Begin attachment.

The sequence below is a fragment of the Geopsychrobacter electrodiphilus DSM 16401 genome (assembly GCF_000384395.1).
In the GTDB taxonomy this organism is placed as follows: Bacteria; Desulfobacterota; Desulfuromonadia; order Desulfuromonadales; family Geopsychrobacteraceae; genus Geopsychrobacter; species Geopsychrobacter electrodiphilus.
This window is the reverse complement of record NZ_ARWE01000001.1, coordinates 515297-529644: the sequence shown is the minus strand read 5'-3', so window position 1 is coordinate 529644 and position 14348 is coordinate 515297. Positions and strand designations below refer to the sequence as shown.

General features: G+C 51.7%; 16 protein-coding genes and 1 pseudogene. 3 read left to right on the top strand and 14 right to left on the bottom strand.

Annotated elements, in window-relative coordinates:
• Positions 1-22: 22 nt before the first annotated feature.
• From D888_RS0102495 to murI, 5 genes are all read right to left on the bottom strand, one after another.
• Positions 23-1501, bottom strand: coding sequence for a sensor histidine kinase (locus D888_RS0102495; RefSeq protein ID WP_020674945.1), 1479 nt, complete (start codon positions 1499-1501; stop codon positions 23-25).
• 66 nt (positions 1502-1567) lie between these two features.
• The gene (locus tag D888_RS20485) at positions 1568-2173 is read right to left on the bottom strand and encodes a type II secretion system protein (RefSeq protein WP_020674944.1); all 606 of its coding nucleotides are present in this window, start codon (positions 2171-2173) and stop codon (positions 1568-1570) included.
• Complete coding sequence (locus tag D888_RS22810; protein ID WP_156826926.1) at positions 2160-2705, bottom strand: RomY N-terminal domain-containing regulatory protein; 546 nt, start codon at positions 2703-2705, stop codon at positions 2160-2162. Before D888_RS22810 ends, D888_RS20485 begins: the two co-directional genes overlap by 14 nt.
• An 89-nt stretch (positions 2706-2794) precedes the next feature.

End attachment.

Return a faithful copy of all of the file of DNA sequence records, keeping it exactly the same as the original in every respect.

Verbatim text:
The sequence below is a fragment of the Geopsychrobacter electrodiphilus DSM 16401 genome (assembly GCF_000384395.1).
In the GTDB taxonomy this organism is placed as follows: Bacteria; Desulfobacterota; Desulfuromonadia; order Desulfuromonadales; family Geopsychrobacteraceae; genus Geopsychrobacter; species Geopsychrobacter electrodiphilus.
This window is the reverse complement of record NZ_ARWE01000001.1, coordinates 515297-529644: the sequence shown is the minus strand read 5'-3', so window position 1 is coordinate 529644 and position 14348 is coordinate 515297. Positions and strand designations below refer to the sequence as shown.

General features: G+C 51.7%; 16 protein-coding genes and 1 pseudogene. 3 read left to right on the top strand and 14 right to left on the bottom strand.

Annotated elements, in window-relative coordinates:
• Positions 1-22: 22 nt before the first annotated feature.
• From D888_RS0102495 to murI, 5 genes are all read right to left on the bottom strand, one after another.
• Positions 23-1501, bottom strand: coding sequence for a sensor histidine kinase (locus D888_RS0102495; RefSeq protein ID WP_020674945.1), 1479 nt, complete (start codon positions 1499-1501; stop codon positions 23-25).
• 66 nt (positions 1502-1567) lie between these two features.
• The gene (locus tag D888_RS20485) at positions 1568-2173 is read right to left on the bottom strand and encodes a type II secretion system protein (RefSeq protein WP_020674944.1); all 606 of its coding nucleotides are present in this window, start codon (positions 2171-2173) and stop codon (positions 1568-1570) included.
• Complete coding sequence (locus tag D888_RS22810; protein ID WP_156826926.1) at positions 2160-2705, bottom strand: RomY N-terminal domain-containing regulatory protein; 546 nt, start codon at positions 2703-2705, stop codon at positions 2160-2162. Before D888_RS22810 ends, D888_RS20485 begins: the two co-directional genes overlap by 14 nt.
• An 89-nt stretch (positions 2706-2794) precedes the next feature.